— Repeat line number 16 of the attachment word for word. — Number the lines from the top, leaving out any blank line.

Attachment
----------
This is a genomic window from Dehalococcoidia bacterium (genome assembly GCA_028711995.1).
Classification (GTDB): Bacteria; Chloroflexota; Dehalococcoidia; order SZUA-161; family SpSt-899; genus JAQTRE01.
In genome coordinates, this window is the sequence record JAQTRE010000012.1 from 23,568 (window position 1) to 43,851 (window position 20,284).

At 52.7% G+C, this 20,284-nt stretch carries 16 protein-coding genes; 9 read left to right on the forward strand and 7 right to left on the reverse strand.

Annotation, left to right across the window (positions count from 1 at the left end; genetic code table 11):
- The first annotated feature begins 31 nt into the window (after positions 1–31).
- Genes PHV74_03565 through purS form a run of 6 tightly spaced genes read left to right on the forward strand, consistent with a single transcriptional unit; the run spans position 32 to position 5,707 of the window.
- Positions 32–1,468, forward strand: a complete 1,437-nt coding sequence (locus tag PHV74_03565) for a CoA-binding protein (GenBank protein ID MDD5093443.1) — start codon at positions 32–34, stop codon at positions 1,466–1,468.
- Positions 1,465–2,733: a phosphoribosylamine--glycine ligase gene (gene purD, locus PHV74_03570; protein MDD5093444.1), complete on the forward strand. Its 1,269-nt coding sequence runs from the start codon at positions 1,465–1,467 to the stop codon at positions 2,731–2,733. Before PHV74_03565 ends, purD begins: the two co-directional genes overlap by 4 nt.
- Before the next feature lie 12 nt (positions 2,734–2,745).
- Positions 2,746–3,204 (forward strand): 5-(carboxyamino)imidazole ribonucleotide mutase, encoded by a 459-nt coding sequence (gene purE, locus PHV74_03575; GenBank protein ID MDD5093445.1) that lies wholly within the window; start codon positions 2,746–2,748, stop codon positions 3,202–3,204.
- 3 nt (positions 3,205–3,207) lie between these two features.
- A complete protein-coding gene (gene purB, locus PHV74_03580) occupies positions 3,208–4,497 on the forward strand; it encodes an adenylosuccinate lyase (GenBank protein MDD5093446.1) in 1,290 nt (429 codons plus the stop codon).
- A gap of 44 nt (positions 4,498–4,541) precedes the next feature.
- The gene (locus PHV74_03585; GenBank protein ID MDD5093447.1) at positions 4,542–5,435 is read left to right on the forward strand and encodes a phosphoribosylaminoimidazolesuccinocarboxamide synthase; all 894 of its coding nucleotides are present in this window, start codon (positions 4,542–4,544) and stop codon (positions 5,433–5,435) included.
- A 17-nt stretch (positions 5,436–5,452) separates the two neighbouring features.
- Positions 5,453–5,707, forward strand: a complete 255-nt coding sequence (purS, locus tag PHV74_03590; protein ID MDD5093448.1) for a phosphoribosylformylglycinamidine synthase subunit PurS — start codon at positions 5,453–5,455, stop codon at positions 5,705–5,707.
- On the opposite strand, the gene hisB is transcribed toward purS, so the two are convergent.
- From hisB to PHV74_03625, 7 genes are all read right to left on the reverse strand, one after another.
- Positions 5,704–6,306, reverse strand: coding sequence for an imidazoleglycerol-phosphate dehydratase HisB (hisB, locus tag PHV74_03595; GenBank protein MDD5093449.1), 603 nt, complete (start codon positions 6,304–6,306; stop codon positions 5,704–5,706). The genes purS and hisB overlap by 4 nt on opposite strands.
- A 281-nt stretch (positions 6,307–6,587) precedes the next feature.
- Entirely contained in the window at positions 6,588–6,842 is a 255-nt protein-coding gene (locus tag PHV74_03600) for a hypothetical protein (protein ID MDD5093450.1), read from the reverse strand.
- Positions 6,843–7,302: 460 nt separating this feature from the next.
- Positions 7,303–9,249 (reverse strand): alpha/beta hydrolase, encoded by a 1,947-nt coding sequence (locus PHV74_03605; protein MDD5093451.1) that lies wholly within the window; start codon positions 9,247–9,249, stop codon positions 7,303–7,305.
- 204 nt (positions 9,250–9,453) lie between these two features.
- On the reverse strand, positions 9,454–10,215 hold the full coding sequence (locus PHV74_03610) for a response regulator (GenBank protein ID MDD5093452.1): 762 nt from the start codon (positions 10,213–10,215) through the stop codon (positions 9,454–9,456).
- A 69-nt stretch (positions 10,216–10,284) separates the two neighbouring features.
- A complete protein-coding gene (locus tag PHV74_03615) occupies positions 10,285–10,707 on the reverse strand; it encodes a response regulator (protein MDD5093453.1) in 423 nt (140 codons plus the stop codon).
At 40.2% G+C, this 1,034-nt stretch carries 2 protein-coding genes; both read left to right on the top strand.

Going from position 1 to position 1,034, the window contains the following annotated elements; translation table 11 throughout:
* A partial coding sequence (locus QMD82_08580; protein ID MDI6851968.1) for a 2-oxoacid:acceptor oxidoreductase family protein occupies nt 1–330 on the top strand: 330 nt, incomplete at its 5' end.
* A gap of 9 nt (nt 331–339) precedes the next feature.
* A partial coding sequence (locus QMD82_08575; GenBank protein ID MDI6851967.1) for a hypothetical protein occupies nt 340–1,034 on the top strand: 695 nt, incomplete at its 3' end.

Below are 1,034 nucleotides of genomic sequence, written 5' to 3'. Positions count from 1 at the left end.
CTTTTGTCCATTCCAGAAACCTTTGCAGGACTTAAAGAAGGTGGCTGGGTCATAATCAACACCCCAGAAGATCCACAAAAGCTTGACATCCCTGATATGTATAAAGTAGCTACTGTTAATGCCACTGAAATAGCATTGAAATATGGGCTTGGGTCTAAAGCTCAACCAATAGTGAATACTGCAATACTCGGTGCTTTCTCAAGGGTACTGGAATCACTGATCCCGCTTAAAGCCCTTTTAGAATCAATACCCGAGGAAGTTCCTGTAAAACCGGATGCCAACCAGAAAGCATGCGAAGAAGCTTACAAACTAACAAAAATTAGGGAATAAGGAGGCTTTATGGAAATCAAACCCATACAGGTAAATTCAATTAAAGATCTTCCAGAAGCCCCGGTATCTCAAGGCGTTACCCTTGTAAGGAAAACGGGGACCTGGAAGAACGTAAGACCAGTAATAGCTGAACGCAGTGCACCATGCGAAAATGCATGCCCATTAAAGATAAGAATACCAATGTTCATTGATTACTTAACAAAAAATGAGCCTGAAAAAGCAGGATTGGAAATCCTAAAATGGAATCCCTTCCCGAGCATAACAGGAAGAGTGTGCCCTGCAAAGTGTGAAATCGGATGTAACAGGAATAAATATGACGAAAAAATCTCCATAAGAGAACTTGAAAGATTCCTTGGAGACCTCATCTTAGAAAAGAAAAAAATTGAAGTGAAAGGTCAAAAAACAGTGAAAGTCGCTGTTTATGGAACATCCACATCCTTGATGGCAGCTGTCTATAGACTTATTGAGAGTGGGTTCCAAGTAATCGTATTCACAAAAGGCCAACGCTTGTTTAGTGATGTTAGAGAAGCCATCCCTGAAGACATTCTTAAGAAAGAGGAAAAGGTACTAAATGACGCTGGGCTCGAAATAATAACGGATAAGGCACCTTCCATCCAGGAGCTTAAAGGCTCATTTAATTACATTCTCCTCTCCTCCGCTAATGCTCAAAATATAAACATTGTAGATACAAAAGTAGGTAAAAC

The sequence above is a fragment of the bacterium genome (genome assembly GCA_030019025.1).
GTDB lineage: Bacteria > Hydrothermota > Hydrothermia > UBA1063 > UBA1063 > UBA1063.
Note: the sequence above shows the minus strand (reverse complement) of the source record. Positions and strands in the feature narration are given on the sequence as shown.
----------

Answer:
- A 17-nt stretch (positions 5,436–5,452) separates the two neighbouring features.